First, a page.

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I've been running CentOS 6.2 as a VM under Hyper-V on my Windows Server 2008 R2 system.

If I run "uname -r" it shows my current Linux version as "2.6.32-220.4.1.el6.x86_64"

A while ago, I did a software update and included in the update was a kernel update. When I rebooted the Linux VM, it came up with a kernel panic message and would not continue. I figured out that if I pressed the space bar during boot and selected the old (original) Linux kernel version, the system would boot fine.

I did some Googling and it I found a site that explains that the Linux Integration Services code needs to be recompiled for the kernel that you're running. Since I can't boot into that kernel, I'm not sure how that is even possible.

More Googling got the following site - - which says I need to install Dynamic Kernel Module Support - DKMS (which I did) but when I follow further in the instructions it references a "dkms.conf" file which doesn't exist. Creating a blank one doesn't work either as attempting to run the "dkms add -m linuxic -v 3.2" command (I'm running Linux Integration Services 3.2) comes back with "Error! Bad conf file."

Any clues as to how to fix the issue so I can keep my Linux kernel up-to-date on CentOS 6 running the Linux Integration Services 3.2 drivers?

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up vote 3 down vote accepted

It turns out that the problem was with the CentosPlus kernels that were getting installed. The "CentOS-6-Plus" source was checked in "Add/Remove Software->System->Software Sources" and the "plus" kernels were getting installed with software updates.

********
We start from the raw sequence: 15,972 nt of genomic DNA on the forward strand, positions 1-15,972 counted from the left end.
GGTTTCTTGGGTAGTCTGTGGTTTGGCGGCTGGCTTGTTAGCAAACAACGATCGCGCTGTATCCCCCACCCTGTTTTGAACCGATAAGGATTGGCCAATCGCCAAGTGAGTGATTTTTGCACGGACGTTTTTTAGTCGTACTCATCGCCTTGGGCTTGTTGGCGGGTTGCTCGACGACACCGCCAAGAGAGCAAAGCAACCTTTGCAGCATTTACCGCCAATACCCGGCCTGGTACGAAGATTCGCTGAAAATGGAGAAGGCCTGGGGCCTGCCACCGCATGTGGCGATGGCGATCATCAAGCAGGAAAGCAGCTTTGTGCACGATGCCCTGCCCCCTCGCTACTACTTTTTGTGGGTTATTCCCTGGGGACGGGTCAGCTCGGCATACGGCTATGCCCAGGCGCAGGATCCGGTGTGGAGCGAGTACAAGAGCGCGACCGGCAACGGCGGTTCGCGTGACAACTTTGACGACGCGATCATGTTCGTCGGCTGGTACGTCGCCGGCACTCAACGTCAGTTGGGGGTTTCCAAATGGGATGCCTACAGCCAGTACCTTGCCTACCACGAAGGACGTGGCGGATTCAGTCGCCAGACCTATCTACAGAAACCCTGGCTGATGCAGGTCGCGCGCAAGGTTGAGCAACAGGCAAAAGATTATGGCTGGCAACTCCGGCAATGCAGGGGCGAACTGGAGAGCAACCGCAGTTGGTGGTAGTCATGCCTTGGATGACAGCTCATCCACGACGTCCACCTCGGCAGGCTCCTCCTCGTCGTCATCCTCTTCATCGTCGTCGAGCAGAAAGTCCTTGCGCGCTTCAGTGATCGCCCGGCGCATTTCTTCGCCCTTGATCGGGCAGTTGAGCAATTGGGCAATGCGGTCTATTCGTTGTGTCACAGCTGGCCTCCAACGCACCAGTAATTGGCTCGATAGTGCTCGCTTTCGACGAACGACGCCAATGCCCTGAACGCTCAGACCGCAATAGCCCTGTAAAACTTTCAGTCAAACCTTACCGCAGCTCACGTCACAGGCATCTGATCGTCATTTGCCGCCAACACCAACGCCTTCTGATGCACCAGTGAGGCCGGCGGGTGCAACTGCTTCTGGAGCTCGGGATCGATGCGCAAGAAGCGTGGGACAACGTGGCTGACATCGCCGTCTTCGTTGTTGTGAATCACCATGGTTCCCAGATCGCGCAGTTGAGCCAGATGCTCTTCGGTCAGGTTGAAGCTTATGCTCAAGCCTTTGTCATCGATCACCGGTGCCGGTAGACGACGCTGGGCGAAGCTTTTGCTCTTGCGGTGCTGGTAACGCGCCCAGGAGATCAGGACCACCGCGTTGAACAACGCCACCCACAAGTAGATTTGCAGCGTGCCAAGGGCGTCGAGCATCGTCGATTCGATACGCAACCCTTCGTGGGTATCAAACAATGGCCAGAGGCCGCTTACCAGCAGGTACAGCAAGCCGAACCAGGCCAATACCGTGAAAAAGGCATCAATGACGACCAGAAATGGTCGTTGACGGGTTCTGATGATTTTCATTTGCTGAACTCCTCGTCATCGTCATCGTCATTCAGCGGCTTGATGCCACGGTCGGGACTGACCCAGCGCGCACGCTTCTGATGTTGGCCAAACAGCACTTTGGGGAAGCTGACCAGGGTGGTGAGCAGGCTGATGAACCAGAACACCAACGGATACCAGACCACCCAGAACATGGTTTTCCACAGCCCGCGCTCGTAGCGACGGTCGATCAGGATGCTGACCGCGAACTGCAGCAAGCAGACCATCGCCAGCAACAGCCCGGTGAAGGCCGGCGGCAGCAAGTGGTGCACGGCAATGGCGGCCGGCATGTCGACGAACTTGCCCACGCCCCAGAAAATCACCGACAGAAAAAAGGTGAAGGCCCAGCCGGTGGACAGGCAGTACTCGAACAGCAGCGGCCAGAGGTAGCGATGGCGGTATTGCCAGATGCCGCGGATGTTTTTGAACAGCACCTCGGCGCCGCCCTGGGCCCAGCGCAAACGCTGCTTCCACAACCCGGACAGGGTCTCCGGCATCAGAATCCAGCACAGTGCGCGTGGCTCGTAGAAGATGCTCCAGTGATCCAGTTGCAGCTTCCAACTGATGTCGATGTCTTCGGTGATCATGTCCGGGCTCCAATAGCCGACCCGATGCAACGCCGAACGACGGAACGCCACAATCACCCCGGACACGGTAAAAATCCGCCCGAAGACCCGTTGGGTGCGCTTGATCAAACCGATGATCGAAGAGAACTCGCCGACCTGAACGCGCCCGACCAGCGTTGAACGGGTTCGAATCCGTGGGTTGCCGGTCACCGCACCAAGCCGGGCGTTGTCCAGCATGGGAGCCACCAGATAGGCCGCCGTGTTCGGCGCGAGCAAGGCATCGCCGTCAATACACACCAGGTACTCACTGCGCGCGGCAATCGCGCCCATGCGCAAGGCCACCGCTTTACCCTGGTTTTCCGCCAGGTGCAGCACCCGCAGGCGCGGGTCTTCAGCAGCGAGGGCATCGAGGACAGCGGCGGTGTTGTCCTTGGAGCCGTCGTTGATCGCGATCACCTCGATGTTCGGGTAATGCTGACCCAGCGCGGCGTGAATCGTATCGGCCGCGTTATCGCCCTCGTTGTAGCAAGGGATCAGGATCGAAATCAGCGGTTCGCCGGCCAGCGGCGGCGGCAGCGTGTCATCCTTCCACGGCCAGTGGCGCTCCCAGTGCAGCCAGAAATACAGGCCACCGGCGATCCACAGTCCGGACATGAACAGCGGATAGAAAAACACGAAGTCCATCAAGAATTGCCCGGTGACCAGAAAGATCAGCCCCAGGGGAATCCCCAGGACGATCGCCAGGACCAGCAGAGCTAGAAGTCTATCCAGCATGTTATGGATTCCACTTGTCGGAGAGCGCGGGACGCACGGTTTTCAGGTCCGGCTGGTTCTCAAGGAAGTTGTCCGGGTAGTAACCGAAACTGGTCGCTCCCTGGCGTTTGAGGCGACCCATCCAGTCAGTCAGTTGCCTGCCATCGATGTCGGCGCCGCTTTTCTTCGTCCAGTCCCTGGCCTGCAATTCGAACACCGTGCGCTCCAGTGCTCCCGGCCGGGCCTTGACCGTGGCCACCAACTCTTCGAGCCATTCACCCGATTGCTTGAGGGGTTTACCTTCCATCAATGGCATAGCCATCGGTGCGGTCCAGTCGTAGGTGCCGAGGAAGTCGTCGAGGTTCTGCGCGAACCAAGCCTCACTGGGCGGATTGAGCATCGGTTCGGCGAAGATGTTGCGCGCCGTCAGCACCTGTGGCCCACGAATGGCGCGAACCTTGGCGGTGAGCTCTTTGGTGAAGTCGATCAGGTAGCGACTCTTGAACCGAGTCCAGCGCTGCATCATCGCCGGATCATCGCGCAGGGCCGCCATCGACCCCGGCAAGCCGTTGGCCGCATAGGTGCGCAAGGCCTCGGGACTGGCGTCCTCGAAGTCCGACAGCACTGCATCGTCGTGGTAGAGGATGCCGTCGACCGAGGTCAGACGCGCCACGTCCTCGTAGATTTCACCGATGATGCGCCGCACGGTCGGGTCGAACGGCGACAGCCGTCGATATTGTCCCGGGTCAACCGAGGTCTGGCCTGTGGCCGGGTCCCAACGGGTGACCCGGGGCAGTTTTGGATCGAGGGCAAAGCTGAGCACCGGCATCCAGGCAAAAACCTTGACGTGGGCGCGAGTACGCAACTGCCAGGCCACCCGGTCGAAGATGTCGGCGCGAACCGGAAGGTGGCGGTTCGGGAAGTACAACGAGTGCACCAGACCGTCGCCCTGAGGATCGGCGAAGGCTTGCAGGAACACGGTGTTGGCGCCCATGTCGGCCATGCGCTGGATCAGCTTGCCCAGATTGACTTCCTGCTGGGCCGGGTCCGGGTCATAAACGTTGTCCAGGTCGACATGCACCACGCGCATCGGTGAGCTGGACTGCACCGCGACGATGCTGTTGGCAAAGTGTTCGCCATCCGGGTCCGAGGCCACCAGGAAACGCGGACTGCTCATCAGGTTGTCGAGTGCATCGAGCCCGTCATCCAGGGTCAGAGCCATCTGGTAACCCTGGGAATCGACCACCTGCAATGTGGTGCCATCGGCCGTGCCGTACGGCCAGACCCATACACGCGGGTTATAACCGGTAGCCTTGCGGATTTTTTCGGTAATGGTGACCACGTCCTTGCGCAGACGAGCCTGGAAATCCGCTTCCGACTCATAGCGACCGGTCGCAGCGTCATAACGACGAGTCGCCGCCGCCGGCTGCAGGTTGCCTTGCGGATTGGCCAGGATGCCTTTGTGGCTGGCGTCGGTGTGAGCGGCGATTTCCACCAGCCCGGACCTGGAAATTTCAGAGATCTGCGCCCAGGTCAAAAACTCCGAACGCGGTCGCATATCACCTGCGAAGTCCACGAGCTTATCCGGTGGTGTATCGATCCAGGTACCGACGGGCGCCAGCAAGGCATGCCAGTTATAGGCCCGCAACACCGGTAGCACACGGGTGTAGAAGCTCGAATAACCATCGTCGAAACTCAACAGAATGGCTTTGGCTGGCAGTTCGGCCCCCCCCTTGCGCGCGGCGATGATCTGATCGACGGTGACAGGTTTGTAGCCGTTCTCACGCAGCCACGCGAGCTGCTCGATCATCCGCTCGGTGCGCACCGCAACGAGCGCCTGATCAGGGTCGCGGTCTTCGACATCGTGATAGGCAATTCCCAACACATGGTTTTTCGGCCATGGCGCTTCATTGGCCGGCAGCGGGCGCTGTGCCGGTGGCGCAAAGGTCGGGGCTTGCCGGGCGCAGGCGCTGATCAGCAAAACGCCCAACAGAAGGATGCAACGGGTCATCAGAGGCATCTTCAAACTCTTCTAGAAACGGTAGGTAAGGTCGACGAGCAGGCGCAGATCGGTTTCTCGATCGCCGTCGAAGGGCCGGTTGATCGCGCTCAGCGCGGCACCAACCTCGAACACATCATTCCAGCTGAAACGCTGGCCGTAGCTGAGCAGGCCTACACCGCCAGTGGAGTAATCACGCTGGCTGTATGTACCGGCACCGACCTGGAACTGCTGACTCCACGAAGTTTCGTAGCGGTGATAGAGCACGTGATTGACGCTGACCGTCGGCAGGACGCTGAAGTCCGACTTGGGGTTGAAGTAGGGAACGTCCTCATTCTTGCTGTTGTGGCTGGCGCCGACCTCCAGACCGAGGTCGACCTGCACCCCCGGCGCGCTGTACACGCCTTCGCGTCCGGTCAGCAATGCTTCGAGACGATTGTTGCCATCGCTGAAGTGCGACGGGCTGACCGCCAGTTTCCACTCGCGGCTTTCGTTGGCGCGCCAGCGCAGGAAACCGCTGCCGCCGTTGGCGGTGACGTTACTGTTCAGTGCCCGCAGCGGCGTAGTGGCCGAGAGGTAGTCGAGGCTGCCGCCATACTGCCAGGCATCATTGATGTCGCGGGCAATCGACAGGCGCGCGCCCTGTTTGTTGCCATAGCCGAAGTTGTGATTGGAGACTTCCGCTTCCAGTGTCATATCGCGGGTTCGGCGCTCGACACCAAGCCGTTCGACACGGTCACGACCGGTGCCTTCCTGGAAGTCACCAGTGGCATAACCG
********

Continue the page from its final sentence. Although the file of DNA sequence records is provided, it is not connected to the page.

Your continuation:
Apparently there is some incompatibility between these Plus kernels (they contain "plus" in the kernel name - which you can see by typing "rpm -q kernel" in a terminal screen).

I unchecked "CentOS-6 Plus" as a software source and deleted the new plus versions of the kernel that had been installed via "yum remove " and then with the next software update, the non-plus version of the updated kernel was installed and the system booted without a kernel panic.

Hope this helps someone else in the same boat.

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You shouldn't need to build the LIS kernel modules against the running kernel, merely an installed one. The updated kernel headers should be enough to build the module for the new kernel.

I've never touched Hyper-V in my life (and, unless I'm very unlucky, that will never change), so I can't give you any specific instructions, but I would assume that the docs would show you how to specify how to build the module(s) against the headers you've installed.

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I had a similar problem, but with CentOS 6.5->6.6 and LIS 4.0 Here's what I did:

1) Boot into previous kernel version

2) Open the LIS folder [copy it to disk if on CD]

3) Open the / file for the NEW kernel version you installed, NOT the one you're running. In my case, was RHEL66.

4) Inside the file, where the rpm command is executed (in my case, it was twice), add "--force" without quotes to end of the rpm command.

5) Re-execute as root. This should install the RPM modules. Reboot the system, but booting into the new kernel this time. NOTE: I recommend snapshotting your VM BEFORE doing this. It worked for me, but it might not work for you.

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The Microsoft instructions are written for Linux Integration Components version 2.1 - when they were still delivering them in source format. So you were able to run a "make" and follow their various instructions.

The current versions 3.4 (or even 3.2) come in RPM format without source - so none of the files and folders they mention exist.

The underlying problem is (apparently) that the IC contain improved disk drivers for the Hyper-V simulated disks - and the new Kernel won't have them and thus doesn't know how to access the file system.

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